The effect of water, temperature and strain rate on the dislocation creep microstructure, recystallized grain size and flow stress of quartz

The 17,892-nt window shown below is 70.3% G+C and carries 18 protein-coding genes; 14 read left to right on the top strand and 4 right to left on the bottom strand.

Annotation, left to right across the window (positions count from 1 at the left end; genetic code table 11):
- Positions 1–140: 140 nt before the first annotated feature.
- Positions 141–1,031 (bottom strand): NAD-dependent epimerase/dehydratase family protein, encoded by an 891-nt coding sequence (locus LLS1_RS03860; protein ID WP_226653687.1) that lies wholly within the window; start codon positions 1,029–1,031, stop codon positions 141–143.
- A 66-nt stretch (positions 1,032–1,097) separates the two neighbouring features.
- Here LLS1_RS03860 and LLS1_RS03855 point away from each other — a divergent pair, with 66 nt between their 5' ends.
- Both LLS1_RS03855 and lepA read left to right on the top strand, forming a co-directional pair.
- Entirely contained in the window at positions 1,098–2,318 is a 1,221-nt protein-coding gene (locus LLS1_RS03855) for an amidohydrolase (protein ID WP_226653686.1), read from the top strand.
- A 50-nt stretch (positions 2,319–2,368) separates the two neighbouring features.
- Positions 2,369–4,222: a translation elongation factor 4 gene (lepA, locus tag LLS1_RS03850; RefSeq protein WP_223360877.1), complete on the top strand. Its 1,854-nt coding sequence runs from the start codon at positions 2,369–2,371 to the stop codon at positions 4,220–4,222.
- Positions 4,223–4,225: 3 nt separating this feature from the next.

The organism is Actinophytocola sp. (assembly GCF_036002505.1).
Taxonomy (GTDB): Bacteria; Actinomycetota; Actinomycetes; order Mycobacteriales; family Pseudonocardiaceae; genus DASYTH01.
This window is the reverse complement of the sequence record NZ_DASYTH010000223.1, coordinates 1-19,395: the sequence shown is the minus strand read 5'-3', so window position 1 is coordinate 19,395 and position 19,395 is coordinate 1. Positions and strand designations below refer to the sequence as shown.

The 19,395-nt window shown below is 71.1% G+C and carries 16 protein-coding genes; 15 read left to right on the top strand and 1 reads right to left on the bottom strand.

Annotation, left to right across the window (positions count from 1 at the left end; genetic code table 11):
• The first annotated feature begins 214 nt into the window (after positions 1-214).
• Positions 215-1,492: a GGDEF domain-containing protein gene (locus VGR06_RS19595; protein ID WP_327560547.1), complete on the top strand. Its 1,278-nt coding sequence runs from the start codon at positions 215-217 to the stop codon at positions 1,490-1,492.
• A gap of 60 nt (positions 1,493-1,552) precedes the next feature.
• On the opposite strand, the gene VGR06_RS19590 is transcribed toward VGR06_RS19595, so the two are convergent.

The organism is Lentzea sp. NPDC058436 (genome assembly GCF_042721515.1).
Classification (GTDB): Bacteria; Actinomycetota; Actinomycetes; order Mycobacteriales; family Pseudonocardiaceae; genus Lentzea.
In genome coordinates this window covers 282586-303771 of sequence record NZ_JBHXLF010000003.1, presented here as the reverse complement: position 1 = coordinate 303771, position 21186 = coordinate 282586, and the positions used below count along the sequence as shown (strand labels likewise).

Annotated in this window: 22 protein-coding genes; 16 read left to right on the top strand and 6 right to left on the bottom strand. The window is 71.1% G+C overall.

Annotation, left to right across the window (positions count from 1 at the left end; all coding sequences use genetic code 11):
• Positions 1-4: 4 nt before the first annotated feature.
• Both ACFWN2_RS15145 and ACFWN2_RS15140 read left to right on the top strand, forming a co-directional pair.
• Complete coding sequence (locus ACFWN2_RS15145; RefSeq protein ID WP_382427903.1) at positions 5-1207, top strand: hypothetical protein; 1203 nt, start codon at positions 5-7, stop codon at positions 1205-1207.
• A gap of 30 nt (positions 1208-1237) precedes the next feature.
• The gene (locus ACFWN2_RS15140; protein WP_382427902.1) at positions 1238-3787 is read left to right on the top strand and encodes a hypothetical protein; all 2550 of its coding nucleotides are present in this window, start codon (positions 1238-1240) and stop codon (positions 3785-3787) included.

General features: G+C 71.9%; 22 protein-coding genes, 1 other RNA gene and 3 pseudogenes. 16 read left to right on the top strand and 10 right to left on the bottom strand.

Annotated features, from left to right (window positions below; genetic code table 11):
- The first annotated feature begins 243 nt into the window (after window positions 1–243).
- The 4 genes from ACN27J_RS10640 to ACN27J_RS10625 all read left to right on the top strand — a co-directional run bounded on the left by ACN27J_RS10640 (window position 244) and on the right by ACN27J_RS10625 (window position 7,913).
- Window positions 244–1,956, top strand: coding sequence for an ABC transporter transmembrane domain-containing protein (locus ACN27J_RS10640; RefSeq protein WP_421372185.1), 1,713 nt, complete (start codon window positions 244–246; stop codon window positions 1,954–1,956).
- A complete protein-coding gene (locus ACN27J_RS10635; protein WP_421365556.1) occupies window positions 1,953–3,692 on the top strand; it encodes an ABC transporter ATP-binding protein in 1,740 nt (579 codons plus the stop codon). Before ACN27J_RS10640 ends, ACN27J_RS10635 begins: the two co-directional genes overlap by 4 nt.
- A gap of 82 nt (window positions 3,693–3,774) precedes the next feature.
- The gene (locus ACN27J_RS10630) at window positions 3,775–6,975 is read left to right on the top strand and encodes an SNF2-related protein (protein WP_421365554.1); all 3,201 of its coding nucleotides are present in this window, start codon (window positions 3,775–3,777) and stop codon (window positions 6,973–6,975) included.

Since the work of Griggs & Blacic (1965) it is well known that the crystal plastic flow strength of ‘wet’ quartz samples is much lower than that of ‘dry’ samples deformed at the same conditions, and the general effect of water on dislocation creep microstructures has been documented (e.g. Hirth & Tullis 1992), but its effect on the recrystallized grain size has not been quantified. The recrystallized grain size is the most reliable and most easily measurable microstructural feature to derive flow stresses from natural mylonites (e.g. White 1979, Kohlstedt et al. 1980). In a recent experimental study, a well-constrained recrystallized grain size piezometer for quartz (Stipp & Tullis 2003) was calibrated using natural as-is quartzites; the use of a molten salt cell at high confining pressure (1.5GPa) in a Griggs-type apparatus allowed good stress resolution (Green & Borch 1989). There has been some debate as to whether there is any independent effect of water on the recrystallized grain size piezometer. Two laboratory studies on olivine aggregates (at different pressures) report contradictory results; van der Wal et al. (1993) found that the recrystallized grain size piezometer is independent of the water content, whereas Jung & Karato (2001) observed a water-dependence of the piezometer. In this study, we have investigated changes in the recrystallized grain size and other deformation microstructures of quartz within dislocation creep regimes 2 and 3 of Hirth & Tullis (1992). Deformation experiments on Black Hills quartzite with three different initial water contents (as-is, wateradded and vacuum-dried) were carried out in order to evaluate the effect of water on the recrystallized grain size / flow stress piezometer...
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